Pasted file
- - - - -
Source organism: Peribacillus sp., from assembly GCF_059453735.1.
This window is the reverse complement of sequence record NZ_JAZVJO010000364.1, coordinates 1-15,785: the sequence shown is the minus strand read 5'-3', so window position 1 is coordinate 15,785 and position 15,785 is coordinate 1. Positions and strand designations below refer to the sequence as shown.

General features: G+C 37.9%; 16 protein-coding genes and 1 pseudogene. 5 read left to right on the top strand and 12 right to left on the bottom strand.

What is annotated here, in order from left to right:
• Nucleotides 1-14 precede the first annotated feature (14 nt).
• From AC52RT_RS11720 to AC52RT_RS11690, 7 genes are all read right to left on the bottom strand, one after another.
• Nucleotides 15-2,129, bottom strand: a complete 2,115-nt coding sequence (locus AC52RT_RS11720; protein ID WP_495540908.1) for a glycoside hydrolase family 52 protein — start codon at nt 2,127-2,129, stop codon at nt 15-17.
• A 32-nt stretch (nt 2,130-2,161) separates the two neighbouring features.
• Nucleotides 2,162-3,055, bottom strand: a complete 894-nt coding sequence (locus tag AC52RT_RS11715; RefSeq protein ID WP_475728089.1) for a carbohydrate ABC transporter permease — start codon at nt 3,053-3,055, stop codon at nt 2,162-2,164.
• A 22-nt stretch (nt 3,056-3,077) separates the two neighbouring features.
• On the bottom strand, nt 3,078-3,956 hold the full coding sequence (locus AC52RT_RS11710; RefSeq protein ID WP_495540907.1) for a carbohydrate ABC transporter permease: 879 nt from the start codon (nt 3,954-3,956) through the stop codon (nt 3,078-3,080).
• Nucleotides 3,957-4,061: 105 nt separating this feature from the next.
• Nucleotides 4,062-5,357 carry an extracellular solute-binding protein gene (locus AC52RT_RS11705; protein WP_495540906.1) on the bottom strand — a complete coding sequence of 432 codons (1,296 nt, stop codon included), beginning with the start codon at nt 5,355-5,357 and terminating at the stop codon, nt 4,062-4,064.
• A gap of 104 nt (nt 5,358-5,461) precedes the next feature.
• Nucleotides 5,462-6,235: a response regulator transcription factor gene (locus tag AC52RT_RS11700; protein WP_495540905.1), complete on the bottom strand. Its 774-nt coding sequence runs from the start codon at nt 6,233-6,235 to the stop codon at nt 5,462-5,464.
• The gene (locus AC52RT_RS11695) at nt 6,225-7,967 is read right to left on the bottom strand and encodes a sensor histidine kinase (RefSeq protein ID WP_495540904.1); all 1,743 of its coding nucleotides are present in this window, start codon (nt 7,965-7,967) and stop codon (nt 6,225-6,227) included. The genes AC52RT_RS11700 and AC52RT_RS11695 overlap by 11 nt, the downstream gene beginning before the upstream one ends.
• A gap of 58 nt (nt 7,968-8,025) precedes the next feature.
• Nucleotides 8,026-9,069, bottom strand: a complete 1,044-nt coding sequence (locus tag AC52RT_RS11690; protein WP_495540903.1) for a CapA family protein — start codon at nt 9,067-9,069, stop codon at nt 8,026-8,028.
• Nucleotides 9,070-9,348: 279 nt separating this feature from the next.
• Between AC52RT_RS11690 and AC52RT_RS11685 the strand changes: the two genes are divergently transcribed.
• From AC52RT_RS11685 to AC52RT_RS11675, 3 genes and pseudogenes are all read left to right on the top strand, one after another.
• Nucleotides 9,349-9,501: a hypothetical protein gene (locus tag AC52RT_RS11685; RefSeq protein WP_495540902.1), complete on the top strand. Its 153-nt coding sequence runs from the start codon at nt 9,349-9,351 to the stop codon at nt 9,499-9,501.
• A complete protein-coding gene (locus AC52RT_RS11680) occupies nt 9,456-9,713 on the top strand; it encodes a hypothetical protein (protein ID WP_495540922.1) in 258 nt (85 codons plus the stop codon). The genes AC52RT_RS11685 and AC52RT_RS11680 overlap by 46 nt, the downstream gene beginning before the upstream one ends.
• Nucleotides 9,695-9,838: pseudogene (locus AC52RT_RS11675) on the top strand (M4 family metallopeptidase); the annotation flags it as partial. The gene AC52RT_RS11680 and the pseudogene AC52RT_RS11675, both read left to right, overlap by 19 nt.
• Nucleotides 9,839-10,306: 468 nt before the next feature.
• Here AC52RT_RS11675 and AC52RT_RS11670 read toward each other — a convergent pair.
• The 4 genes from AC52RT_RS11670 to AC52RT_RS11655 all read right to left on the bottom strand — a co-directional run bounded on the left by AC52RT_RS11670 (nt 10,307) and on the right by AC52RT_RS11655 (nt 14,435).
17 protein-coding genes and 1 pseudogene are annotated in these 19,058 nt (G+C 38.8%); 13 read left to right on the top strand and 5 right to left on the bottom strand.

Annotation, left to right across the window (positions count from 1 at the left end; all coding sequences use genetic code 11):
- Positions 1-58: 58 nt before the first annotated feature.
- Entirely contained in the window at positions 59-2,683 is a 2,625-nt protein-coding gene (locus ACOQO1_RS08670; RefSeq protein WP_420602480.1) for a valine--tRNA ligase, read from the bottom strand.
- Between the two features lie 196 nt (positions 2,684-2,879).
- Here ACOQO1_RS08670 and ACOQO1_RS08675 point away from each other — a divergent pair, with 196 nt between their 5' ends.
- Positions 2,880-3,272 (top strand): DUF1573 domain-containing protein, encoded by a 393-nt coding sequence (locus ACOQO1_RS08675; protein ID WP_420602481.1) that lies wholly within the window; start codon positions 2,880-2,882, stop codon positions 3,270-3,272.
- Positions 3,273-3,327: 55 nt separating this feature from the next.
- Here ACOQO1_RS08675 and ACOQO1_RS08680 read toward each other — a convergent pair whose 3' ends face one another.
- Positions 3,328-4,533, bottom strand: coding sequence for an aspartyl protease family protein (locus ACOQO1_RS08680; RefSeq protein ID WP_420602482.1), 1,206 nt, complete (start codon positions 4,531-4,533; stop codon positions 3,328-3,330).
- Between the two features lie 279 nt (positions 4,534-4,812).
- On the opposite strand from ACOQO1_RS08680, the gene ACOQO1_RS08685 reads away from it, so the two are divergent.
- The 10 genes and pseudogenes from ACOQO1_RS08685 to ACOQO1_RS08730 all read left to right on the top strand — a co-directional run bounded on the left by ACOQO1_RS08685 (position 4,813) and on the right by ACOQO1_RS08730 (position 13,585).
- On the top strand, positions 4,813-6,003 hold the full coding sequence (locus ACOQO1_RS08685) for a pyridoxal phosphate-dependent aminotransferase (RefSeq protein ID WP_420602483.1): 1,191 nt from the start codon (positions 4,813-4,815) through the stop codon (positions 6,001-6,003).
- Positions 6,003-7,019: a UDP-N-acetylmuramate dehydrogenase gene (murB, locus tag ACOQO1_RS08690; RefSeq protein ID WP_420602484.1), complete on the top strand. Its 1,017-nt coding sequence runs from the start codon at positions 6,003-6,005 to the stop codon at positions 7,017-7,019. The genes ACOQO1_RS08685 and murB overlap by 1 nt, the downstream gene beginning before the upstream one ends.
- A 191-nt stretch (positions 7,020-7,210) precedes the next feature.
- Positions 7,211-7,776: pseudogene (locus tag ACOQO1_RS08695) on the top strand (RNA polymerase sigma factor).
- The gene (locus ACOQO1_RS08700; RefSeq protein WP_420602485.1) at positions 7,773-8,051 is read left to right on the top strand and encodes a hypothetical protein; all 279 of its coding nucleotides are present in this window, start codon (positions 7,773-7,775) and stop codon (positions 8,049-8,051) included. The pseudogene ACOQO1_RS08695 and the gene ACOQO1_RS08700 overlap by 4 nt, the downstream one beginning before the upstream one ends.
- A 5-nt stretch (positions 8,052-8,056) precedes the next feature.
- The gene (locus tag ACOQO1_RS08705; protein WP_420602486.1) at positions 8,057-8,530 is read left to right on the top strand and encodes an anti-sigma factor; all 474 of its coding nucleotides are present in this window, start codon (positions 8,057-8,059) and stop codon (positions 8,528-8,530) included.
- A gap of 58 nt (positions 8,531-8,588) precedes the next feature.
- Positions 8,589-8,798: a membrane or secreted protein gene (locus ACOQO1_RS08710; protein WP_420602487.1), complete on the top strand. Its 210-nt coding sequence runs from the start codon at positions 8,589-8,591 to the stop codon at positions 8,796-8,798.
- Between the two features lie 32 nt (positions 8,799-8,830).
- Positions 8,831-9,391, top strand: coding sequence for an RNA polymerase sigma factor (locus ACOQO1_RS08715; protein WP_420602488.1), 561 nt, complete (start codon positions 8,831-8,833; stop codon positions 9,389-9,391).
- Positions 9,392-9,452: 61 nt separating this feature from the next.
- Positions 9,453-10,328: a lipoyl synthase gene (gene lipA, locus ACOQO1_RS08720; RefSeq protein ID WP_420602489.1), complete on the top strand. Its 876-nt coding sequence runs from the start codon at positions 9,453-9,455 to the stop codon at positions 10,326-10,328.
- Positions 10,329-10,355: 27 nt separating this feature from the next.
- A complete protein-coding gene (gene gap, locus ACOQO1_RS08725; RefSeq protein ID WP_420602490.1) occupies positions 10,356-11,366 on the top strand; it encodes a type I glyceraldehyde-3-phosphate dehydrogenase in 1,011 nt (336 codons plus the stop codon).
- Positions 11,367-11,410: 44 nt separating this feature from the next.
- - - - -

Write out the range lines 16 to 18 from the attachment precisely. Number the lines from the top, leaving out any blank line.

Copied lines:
• The gene (locus AC52RT_RS11695) at nt 6,225-7,967 is read right to left on the bottom strand and encodes a sensor histidine kinase (RefSeq protein ID WP_495540904.1); all 1,743 of its coding nucleotides are present in this window, start codon (nt 7,965-7,967) and stop codon (nt 6,225-6,227) included. The genes AC52RT_RS11700 and AC52RT_RS11695 overlap by 11 nt, the downstream gene beginning before the upstream one ends.
• A gap of 58 nt (nt 7,968-8,025) precedes the next feature.
• Nucleotides 8,026-9,069, bottom strand: a complete 1,044-nt coding sequence (locus tag AC52RT_RS11690; protein WP_495540903.1) for a CapA family protein — start codon at nt 9,067-9,069, stop codon at nt 8,026-8,028.